Every Mountain West school except Air Force has had a quarterback drafted in the seventh round or above since McMillan was picked. Murray doesn’t go here to get digs in on the Broncos. He writes, “Boise State has been the best Group of 5 football program in the nation over the last 20 years, with the school winning a ridiculous 13 conference championships since 2000. The Broncos have also been the best MW school at getting players to the NFL. Boise State has a streak of 11 straight seasons with at least one player being drafted. But no quarterback drafted for the last 45 years? That’s odd for a program that’s been so strong, has won so many games and has so many recruiting advantages over its conference brethren.”  Odd indeed.

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MATTISON NAVIGATES A TRYING TIME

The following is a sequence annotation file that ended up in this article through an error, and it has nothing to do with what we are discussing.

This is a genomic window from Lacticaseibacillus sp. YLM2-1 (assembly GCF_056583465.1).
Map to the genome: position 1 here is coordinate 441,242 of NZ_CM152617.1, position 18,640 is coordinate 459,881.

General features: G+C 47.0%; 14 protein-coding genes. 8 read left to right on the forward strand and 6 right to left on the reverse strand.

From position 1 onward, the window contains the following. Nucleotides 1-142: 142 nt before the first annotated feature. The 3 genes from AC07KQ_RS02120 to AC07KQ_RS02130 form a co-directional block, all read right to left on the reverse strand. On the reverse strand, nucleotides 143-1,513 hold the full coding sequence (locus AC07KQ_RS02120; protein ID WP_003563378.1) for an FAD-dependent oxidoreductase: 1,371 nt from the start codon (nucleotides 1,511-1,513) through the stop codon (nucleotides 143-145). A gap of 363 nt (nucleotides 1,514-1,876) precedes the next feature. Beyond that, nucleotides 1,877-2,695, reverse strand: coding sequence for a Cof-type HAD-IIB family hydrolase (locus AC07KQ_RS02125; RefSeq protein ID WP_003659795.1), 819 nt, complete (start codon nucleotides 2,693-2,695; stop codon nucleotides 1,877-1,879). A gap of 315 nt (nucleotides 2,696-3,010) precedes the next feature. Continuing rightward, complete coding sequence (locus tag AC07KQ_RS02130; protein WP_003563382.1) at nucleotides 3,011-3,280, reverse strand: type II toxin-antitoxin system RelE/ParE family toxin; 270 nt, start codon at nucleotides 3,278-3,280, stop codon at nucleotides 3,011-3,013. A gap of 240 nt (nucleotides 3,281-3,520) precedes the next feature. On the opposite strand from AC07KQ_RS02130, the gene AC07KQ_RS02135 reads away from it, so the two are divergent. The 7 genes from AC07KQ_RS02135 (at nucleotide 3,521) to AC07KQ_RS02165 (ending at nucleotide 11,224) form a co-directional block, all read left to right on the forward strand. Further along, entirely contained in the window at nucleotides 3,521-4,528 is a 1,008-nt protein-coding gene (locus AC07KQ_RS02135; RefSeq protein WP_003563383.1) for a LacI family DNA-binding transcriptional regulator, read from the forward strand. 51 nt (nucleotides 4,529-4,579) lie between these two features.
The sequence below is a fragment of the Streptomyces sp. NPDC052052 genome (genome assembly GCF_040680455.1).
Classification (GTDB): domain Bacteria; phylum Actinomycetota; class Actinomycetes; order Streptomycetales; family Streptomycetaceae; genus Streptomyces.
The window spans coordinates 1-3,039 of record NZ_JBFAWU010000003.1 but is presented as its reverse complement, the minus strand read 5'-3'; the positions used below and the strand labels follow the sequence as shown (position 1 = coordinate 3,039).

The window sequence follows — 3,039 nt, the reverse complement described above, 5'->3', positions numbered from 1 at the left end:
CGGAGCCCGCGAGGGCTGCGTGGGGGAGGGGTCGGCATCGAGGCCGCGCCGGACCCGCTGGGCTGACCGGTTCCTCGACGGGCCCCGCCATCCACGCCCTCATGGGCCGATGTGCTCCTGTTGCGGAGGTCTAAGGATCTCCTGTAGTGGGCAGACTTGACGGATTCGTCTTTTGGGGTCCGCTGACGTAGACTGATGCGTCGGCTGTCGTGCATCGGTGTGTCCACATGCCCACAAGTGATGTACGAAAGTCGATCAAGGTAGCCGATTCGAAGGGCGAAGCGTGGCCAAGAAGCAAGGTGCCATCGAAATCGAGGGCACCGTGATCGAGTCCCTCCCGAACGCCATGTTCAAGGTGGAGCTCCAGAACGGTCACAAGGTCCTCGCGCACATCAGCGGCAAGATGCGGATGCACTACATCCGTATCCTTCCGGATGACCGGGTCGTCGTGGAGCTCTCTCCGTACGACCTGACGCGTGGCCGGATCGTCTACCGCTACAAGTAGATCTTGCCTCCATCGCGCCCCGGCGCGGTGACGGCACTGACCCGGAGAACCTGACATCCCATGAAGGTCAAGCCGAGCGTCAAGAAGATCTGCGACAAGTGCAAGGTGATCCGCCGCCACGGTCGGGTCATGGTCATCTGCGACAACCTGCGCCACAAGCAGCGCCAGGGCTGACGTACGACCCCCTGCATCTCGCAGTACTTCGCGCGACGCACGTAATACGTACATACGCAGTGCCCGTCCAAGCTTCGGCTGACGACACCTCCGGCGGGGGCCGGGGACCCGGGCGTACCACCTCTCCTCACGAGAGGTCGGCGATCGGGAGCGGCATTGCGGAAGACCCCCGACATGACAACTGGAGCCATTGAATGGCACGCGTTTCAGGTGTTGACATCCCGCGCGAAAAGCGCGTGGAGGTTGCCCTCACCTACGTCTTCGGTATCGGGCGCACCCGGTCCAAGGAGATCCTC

On Monday, Caves & Prater replayed former Boise State star Alexander Mattison’s interview with Zach Gelb on CBS Sports Radio (and KTIK) last Friday. There was a lot to talk about.  Mattison said he’s “grieving” over what is happening in Minneapolis, where he’s approaching his second year with the Vikings. What would he say to the city? “These people are only trying to make a statement and make their voices heard, but it’s never the right thing to go and cause destruction. I’m trying to be as peaceful as I can and view from afar.” On the upcoming season? “I have a ‘never-satisfied’ mentality. I know I have a lot (more) to offer, and that’s what I’m excited about.” On what makes Boise State tick? “That blue-collar mentality made me who I am today. It’s from my experience at Boise State.”